Florida had a limited role in the War Between the States. The state was, of course, on the southern side of the issue.
There were six battles fought in the state, four up along the panhandle and Jacksonville. The other two battles occurred near Fort Brooke and Tampa.
What many do not understand about the southerners along the Florida-Georgia border is that they fought not for or against slavery; most were merely poor, honest, dirt-farmers who were only trying to eke out an honest, meager living on their little corner of the world.
Floridians of the time really were not paying attention to the politics of the era; there were more important matters to tend to, such as basic survival. After all, Florida in the mid-to-late 1800s was a true wilderness.
Pioneer life in Florida was very different from our modern way of life. The citrus industry and massive orange groves were decades away from development and one of the primary businesses of South Florida was beef. People living in the state at the time referred to the cowboys taking care of the cattle as “crackers.”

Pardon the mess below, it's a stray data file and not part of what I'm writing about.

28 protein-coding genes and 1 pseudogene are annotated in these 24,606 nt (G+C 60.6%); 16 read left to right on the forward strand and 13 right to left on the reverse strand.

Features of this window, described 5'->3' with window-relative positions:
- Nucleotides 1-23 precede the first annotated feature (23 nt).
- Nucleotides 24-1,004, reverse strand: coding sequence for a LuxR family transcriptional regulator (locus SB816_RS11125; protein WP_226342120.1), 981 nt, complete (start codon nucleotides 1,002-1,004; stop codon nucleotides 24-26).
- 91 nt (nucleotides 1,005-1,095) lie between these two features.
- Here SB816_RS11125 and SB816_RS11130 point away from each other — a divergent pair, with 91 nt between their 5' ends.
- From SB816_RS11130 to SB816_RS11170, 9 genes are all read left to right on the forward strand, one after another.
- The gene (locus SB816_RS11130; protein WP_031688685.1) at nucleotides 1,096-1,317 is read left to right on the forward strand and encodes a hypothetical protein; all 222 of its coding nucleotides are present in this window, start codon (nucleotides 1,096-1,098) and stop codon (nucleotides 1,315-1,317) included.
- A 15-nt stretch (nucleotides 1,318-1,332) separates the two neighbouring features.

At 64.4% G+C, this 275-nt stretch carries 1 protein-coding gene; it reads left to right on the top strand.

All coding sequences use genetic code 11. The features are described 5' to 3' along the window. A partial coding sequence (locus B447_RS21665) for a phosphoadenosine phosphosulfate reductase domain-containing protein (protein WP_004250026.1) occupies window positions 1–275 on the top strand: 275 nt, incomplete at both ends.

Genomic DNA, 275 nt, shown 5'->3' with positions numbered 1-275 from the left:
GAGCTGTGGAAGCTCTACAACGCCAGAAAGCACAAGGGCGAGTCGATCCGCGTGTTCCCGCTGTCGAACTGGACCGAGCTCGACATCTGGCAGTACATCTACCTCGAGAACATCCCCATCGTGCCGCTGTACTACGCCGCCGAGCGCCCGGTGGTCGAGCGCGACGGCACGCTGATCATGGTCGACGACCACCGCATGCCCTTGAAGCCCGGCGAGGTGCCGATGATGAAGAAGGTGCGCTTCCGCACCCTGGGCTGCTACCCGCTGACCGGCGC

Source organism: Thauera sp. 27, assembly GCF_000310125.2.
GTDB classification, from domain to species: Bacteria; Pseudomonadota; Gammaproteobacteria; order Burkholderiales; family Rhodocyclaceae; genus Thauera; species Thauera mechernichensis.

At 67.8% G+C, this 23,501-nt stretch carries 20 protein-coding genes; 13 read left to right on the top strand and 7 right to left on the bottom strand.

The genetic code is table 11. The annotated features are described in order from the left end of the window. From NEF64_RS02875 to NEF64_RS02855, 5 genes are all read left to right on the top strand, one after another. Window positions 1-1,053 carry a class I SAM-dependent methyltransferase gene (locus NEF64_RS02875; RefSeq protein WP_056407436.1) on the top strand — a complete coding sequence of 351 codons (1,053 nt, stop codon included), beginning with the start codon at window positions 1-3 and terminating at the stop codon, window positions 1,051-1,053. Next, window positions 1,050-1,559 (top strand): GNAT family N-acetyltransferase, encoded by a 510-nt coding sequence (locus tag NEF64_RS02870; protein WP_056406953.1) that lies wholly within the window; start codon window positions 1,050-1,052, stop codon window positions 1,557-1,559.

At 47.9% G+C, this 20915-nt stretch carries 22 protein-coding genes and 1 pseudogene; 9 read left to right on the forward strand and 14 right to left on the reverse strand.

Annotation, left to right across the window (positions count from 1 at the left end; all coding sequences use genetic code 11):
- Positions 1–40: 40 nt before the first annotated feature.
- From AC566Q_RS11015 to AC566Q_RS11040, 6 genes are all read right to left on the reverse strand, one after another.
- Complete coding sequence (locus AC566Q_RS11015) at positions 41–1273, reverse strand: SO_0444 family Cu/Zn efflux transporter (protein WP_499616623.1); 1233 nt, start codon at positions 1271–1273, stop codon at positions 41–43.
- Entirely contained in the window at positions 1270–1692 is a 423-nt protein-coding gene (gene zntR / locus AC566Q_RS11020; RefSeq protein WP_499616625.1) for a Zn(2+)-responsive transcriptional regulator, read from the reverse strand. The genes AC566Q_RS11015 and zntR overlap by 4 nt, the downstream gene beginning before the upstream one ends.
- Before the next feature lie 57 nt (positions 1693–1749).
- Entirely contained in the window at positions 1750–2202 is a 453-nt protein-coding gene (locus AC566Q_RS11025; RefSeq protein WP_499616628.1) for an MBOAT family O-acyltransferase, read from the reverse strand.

Even as late as today, many refer to the country folk in Florida as crackers. Sometimes, people use the word derisively, sometimes as a term of endearment. And almost always – improperly.
The term, cracker, actually comes from the days of the early cowboys working the pastures of the south central area of the state. While herding cattle on horseback, one of their primary tools was their leather whip. They would “crack” their whips to control the cows, bulls, and heifers.
These rugged early Floridians lived in the country and became known as Florida crackers because of the cracking sound of the whips. The name originally described a Florida cowboy; today, it is an improper reference to those who live in the country.
Those Florida cowboys would take care of the cattle on the prairies south of central Florida. When it came time for the cattle to go to market, the cowboys would drive the herd to Orlando to put them on cattle cars for the train ride to the Chicago stockyards.
It truly was a sight – the cowboys and the herd slowly making their way to the train station – through the middle of downtown Orlando. The cattle drive through Orlando was an event that happened often through the decades.
The last cattle drive into Orlando happened in the mid-20th Century, just before urbanization and new highways took over the Greater Orlando area.